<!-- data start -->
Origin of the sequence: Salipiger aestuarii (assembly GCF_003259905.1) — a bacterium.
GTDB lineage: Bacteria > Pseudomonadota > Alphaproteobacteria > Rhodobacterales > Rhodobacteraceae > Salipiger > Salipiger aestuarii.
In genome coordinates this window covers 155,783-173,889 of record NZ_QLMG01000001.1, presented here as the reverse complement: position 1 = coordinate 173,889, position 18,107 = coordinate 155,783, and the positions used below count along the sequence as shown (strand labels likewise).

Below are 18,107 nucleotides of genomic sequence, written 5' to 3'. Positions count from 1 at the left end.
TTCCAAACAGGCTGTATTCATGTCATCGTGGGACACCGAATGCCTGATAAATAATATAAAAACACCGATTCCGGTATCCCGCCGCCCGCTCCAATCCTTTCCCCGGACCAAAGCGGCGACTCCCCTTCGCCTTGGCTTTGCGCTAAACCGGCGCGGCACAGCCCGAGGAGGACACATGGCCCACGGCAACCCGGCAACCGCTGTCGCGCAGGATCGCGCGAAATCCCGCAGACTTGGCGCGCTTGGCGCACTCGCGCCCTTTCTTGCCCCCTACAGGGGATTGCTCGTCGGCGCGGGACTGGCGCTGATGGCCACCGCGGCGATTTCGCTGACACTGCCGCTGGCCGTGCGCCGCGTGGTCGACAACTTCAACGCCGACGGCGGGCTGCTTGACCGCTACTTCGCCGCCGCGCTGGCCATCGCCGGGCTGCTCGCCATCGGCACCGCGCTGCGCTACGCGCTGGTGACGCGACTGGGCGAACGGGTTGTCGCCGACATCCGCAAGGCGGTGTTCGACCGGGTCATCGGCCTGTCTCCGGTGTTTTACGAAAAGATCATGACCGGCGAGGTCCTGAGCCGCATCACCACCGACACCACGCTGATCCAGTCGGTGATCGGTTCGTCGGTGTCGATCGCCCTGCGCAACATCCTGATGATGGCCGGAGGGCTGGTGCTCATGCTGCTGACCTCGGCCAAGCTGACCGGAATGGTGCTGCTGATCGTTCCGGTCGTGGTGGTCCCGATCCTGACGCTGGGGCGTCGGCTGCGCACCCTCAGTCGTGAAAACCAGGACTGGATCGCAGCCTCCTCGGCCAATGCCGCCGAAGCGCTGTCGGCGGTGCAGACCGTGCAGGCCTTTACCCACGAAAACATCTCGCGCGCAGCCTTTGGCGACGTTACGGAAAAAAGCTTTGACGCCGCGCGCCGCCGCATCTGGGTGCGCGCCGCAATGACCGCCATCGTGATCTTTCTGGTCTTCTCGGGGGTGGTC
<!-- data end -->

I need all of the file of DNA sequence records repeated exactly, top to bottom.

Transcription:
Origin of the sequence: Salipiger aestuarii (assembly GCF_003259905.1) — a bacterium.
GTDB lineage: Bacteria > Pseudomonadota > Alphaproteobacteria > Rhodobacterales > Rhodobacteraceae > Salipiger > Salipiger aestuarii.
In genome coordinates this window covers 155,783-173,889 of record NZ_QLMG01000001.1, presented here as the reverse complement: position 1 = coordinate 173,889, position 18,107 = coordinate 155,783, and the positions used below count along the sequence as shown (strand labels likewise).

Below are 18,107 nucleotides of genomic sequence, written 5' to 3'. Positions count from 1 at the left end.
TTCCAAACAGGCTGTATTCATGTCATCGTGGGACACCGAATGCCTGATAAATAATATAAAAACACCGATTCCGGTATCCCGCCGCCCGCTCCAATCCTTTCCCCGGACCAAAGCGGCGACTCCCCTTCGCCTTGGCTTTGCGCTAAACCGGCGCGGCACAGCCCGAGGAGGACACATGGCCCACGGCAACCCGGCAACCGCTGTCGCGCAGGATCGCGCGAAATCCCGCAGACTTGGCGCGCTTGGCGCACTCGCGCCCTTTCTTGCCCCCTACAGGGGATTGCTCGTCGGCGCGGGACTGGCGCTGATGGCCACCGCGGCGATTTCGCTGACACTGCCGCTGGCCGTGCGCCGCGTGGTCGACAACTTCAACGCCGACGGCGGGCTGCTTGACCGCTACTTCGCCGCCGCGCTGGCCATCGCCGGGCTGCTCGCCATCGGCACCGCGCTGCGCTACGCGCTGGTGACGCGACTGGGCGAACGGGTTGTCGCCGACATCCGCAAGGCGGTGTTCGACCGGGTCATCGGCCTGTCTCCGGTGTTTTACGAAAAGATCATGACCGGCGAGGTCCTGAGCCGCATCACCACCGACACCACGCTGATCCAGTCGGTGATCGGTTCGTCGGTGTCGATCGCCCTGCGCAACATCCTGATGATGGCCGGAGGGCTGGTGCTCATGCTGCTGACCTCGGCCAAGCTGACCGGAATGGTGCTGCTGATCGTTCCGGTCGTGGTGGTCCCGATCCTGACGCTGGGGCGTCGGCTGCGCACCCTCAGTCGTGAAAACCAGGACTGGATCGCAGCCTCCTCGGCCAATGCCGCCGAAGCGCTGTCGGCGGTGCAGACCGTGCAGGCCTTTACCCACGAAAACATCTCGCGCGCAGCCTTTGGCGACGTTACGGAAAAAAGCTTTGACGCCGCGCGCCGCCGCATCTGGGTGCGCGCCGCAATGACCGCCATCGTGATCTTTCTGGTCTTCTCGGGGGTGGTC